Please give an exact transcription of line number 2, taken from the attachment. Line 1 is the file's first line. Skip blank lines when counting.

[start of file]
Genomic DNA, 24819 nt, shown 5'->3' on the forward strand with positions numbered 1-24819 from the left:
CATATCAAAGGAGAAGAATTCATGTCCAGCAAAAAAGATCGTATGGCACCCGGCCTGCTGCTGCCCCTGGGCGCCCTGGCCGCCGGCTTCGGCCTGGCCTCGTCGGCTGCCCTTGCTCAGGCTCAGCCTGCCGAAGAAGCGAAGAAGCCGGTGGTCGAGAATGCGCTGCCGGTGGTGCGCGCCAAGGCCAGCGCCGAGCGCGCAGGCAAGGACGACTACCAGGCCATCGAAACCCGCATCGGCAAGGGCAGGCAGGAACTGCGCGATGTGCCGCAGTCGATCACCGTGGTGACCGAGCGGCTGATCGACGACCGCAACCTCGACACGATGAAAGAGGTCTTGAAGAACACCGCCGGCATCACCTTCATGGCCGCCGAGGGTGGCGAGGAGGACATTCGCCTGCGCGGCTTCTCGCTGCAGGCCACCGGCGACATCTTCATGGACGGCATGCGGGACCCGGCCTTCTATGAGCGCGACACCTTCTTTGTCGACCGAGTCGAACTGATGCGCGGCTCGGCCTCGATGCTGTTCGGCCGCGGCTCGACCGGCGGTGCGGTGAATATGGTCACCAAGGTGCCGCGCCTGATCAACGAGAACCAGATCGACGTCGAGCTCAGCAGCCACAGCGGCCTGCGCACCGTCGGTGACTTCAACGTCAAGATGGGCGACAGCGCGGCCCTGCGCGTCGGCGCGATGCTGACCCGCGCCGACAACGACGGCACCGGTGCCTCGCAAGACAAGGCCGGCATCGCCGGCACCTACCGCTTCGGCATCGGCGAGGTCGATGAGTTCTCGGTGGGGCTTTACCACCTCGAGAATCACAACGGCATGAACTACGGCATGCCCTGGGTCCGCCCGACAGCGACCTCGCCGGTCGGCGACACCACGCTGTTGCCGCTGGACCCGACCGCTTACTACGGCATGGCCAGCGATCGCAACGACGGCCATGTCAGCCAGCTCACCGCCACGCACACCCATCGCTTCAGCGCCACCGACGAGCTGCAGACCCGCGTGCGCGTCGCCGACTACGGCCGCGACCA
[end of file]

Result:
CATATCAAAGGAGAAGAATTCATGTCCAGCAAAAAAGATCGTATGGCACCCGGCCTGCTGCTGCCCCTGGGCGCCCTGGCCGCCGGCTTCGGCCTGGCCTCGTCGGCTGCCCTTGCTCAGGCTCAGCCTGCCGAAGAAGCGAAGAAGCCGGTGGTCGAGAATGCGCTGCCGGTGGTGCGCGCCAAGGCCAGCGCCGAGCGCGCAGGCAAGGACGACTACCAGGCCATCGAAACCCGCATCGGCAAGGGCAGGCAGGAACTGCGCGATGTGCCGCAGTCGATCACCGTGGTGACCGAGCGGCTGATCGACGACCGCAACCTCGACACGATGAAAGAGGTCTTGAAGAACACCGCCGGCATCACCTTCATGGCCGCCGAGGGTGGCGAGGAGGACATTCGCCTGCGCGGCTTCTCGCTGCAGGCCACCGGCGACATCTTCATGGACGGCATGCGGGACCCGGCCTTCTATGAGCGCGACACCTTCTTTGTCGACCGAGTCGAACTGATGCGCGGCTCGGCCTCGATGCTGTTCGGCCGCGGCTCGACCGGCGGTGCGGTGAATATGGTCACCAAGGTGCCGCGCCTGATCAACGAGAACCAGATCGACGTCGAGCTCAGCAGCCACAGCGGCCTGCGCACCGTCGGTGACTTCAACGTCAAGATGGGCGACAGCGCGGCCCTGCGCGTCGGCGCGATGCTGACCCGCGCCGACAACGACGGCACCGGTGCCTCGCAAGACAAGGCCGGCATCGCCGGCACCTACCGCTTCGGCATCGGCGAGGTCGATGAGTTCTCGGTGGGGCTTTACCACCTCGAGAATCACAACGGCATGAACTACGGCATGCCCTGGGTCCGCCCGACAGCGACCTCGCCGGTCGGCGACACCACGCTGTTGCCGCTGGACCCGACCGCTTACTACGGCATGGCCAGCGATCGCAACGACGGCCATGTCAGCCAGCTCACCGCCACGCACACCCATCGCTTCAGCGCCACCGACGAGCTGCAGACCCGCGTGCGCGTCGCCGACTACGGCCGCGACCA